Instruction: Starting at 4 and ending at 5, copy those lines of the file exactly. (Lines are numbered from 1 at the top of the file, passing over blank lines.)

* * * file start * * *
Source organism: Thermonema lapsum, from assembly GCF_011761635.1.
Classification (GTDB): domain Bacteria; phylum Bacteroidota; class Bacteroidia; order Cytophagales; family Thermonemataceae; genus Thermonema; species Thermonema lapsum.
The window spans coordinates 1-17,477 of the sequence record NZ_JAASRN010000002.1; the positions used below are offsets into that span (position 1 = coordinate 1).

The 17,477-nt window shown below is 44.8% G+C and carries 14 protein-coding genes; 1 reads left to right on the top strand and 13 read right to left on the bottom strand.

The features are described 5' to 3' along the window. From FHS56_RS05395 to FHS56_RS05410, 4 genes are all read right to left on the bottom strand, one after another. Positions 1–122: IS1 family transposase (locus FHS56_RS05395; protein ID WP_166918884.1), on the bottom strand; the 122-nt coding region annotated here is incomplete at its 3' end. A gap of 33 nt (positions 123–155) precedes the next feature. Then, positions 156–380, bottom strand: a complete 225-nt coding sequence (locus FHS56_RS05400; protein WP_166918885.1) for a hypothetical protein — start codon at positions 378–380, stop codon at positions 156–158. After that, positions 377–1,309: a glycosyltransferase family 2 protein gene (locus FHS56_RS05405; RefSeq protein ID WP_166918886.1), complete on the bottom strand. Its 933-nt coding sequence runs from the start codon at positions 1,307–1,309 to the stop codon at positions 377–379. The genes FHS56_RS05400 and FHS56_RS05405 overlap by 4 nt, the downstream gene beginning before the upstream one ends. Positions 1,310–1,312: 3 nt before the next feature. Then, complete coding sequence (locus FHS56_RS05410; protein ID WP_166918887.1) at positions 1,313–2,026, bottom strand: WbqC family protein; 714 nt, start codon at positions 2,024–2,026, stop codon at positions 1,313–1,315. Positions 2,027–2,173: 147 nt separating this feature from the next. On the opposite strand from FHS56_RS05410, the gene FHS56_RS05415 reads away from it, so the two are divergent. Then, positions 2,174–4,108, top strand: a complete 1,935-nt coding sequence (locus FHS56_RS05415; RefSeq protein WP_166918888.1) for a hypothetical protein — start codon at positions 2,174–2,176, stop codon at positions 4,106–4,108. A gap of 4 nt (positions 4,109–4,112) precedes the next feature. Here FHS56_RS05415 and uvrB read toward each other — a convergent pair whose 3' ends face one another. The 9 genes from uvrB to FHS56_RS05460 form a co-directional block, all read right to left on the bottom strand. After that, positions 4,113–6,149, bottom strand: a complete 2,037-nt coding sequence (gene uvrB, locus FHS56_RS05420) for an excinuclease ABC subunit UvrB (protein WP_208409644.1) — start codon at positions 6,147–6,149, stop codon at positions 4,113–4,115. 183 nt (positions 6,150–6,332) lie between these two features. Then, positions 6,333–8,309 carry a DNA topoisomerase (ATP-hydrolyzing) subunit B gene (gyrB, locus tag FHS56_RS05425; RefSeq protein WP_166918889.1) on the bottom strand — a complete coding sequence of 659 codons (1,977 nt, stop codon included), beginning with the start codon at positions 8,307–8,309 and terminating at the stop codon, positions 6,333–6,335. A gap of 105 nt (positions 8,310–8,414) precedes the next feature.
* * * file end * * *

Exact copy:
The 17,477-nt window shown below is 44.8% G+C and carries 14 protein-coding genes; 1 reads left to right on the top strand and 13 read right to left on the bottom strand.

The features are described 5' to 3' along the window. From FHS56_RS05395 to FHS56_RS05410, 4 genes are all read right to left on the bottom strand, one after another. Positions 1–122: IS1 family transposase (locus FHS56_RS05395; protein ID WP_166918884.1), on the bottom strand; the 122-nt coding region annotated here is incomplete at its 3' end. A gap of 33 nt (positions 123–155) precedes the next feature. Then, positions 156–380, bottom strand: a complete 225-nt coding sequence (locus FHS56_RS05400; protein WP_166918885.1) for a hypothetical protein — start codon at positions 378–380, stop codon at positions 156–158. After that, positions 377–1,309: a glycosyltransferase family 2 protein gene (locus FHS56_RS05405; RefSeq protein ID WP_166918886.1), complete on the bottom strand. Its 933-nt coding sequence runs from the start codon at positions 1,307–1,309 to the stop codon at positions 377–379. The genes FHS56_RS05400 and FHS56_RS05405 overlap by 4 nt, the downstream gene beginning before the upstream one ends. Positions 1,310–1,312: 3 nt before the next feature. Then, complete coding sequence (locus FHS56_RS05410; protein ID WP_166918887.1) at positions 1,313–2,026, bottom strand: WbqC family protein; 714 nt, start codon at positions 2,024–2,026, stop codon at positions 1,313–1,315. Positions 2,027–2,173: 147 nt separating this feature from the next. On the opposite strand from FHS56_RS05410, the gene FHS56_RS05415 reads away from it, so the two are divergent. Then, positions 2,174–4,108, top strand: a complete 1,935-nt coding sequence (locus FHS56_RS05415; RefSeq protein WP_166918888.1) for a hypothetical protein — start codon at positions 2,174–2,176, stop codon at positions 4,106–4,108. A gap of 4 nt (positions 4,109–4,112) precedes the next feature. Here FHS56_RS05415 and uvrB read toward each other — a convergent pair whose 3' ends face one another. The 9 genes from uvrB to FHS56_RS05460 form a co-directional block, all read right to left on the bottom strand. After that, positions 4,113–6,149, bottom strand: a complete 2,037-nt coding sequence (gene uvrB, locus FHS56_RS05420) for an excinuclease ABC subunit UvrB (protein WP_208409644.1) — start codon at positions 6,147–6,149, stop codon at positions 4,113–4,115. 183 nt (positions 6,150–6,332) lie between these two features. Then, positions 6,333–8,309 carry a DNA topoisomerase (ATP-hydrolyzing) subunit B gene (gyrB, locus tag FHS56_RS05425; RefSeq protein WP_166918889.1) on the bottom strand — a complete coding sequence of 659 codons (1,977 nt, stop codon included), beginning with the start codon at positions 8,307–8,309 and terminating at the stop codon, positions 6,333–6,335. A gap of 105 nt (positions 8,310–8,414) precedes the next feature.